Study compares student retention rates

OTTAWA (CUP) — Recent research out of the University of Ottawa (U of O) suggests certain students are more at risk of facing obstacles than others when it comes to completing post-secondary studies.

Three studies released by the Measuring the Effectiveness of Student Aid project on Dec. 13 that compared male and female, rural and urban and Aboriginal and non-Aboriginal students offered several notable conclusions — including, for example, that male students are more likely than their female counterparts to drop out of college in their first or second year of studies.

Ross Finnie, associate professor at the graduate school of public and international affairs at U of O, was the lead author on the studies, which surveyed more than 10,000 students between 2007 and 2009.

“We’re identifying the sort of students that are at risk and it’s different than what people have been assuming, which is very important,” he said, noting that he was even surprised at some of the data.

Finnie explained that while educators and government have held on to their own ideas of just who the students at risk of dropping out of their studies are, this new research brings in some new information.

“Things like not having a history of education in the family is a huge determinant of access, whether or not you go to university or college,” he explained.

“But then to find once people are in, it has almost no predictive power as to whether or not they’ll continue on, that was a very interesting and important finding.”

In terms of access, one study found that students from smaller communities are more likely than their urban counterparts to have saved money on their for own school, while students from larger areas are more likely to have family members who saved tuition money for them.

Additionally, students from larger urban areas reported receiving less government aid and money from summer jobs than their rural counterparts.

Another study noted that females were more likely than males to be concerned about their collection of student debt.

In terms of dropout rates, males attending college were more likely to leave their studies in first or second year, compared to their female colleagues.

A larger gap, however, was found between Aboriginal and non-Aboriginal students.

Deborah Loosemore is director of advancement and external relations at Algoma University, where information like this is taken to heart — and acted upon.

“[We] have developed programs that are specifically designed to assist Aboriginal students who often follow a non-traditional route to university and so come with a different set of potential barriers that they might need assistance in overcoming to be successful,” she explained, adding that about 20 per cent of Algoma students self-identify as Aboriginal, Métis, Inuit or First Nations.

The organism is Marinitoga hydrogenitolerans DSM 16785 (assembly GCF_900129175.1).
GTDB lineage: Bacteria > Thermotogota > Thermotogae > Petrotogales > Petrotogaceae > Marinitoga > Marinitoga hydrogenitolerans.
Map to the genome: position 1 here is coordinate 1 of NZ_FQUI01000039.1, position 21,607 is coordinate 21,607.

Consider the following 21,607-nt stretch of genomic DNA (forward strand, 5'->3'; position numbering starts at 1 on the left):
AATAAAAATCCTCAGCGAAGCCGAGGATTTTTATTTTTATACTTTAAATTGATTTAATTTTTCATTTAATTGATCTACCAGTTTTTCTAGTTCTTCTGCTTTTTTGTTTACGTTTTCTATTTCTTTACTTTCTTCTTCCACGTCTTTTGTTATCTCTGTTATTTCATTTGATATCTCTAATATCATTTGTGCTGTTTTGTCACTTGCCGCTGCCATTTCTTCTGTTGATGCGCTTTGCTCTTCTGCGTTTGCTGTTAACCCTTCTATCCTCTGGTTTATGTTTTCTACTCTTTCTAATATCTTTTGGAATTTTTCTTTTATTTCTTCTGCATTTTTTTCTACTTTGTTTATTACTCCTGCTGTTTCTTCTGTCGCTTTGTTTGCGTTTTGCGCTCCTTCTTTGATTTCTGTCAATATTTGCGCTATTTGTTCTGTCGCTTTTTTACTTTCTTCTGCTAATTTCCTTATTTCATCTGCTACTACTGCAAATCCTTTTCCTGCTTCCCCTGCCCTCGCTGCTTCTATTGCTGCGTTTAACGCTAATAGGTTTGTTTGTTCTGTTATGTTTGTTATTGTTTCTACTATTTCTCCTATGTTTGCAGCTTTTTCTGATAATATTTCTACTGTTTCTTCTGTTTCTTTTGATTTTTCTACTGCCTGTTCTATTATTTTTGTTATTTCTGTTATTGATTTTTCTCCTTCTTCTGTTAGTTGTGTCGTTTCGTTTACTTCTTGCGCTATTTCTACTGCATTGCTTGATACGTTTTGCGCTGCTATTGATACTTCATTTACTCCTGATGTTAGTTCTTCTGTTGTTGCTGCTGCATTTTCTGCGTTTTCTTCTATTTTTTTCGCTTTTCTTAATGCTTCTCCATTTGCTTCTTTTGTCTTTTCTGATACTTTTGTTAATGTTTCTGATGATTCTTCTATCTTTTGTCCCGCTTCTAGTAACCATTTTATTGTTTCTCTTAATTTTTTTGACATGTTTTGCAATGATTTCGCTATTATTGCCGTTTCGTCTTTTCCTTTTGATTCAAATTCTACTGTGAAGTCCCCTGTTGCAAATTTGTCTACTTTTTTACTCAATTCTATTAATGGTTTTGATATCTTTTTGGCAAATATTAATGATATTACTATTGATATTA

“One of the things that we have been focusing on for a number of years is really increasing the retention rate from first to second year and so we’ve instituted a wide range of student services and support,” she continued.

According to Loosemore, Algoma provides a “first generation mentorship program” that matches new students with those in later years to engage in peer-to-peer support. For Aboriginal students, dedicated counselling, academic advising and cultural supports are available.

Between the 2008–09 and 2009–10 academic years, Algoma’s retention rate from first year into second year went from 73.1 per cent to 78 per cent.

Finnie says the key to this kind of success, reducing dropout rates, is to talk to students about their experiences — something that may seem to be more prominent at smaller campuses.

“Because Algoma University is one of Ontario’s smaller campuses, we’re able to reach out to students in a very personal way that is difficult on a larger campus,” said Loosemore, who explained that when the Sault Ste. Marie, Timmins and
Brampton campuses are all taken into account, there are approximately 1,252 students at Algoma University.

Finnie agreed that more could be done to reach out to college and university students if universities, researchers and even the government work together — and that perhaps this recent research can help make that first step.

“If research was done in a co-ordinated fashion, we could essentially work together to direct the research to find out even more exactly the students at risk are and then, perhaps more importantly, what we can do to help them,” he offered.

“If we gather forces, we can gain more insight into what exactly is going on and then we can work together at the institutional level.”

Findings

25.2 per cent of men dropped out after their first or second year of post-secondary
eduction.

This compared to 21.5 per cent of women after first or second year.

The study found that 30.8 per cent of Aboriginal youth left post-secondary studies in first or second year.

This compares to 13 per cent of non-Aboriginal students who have done the same.

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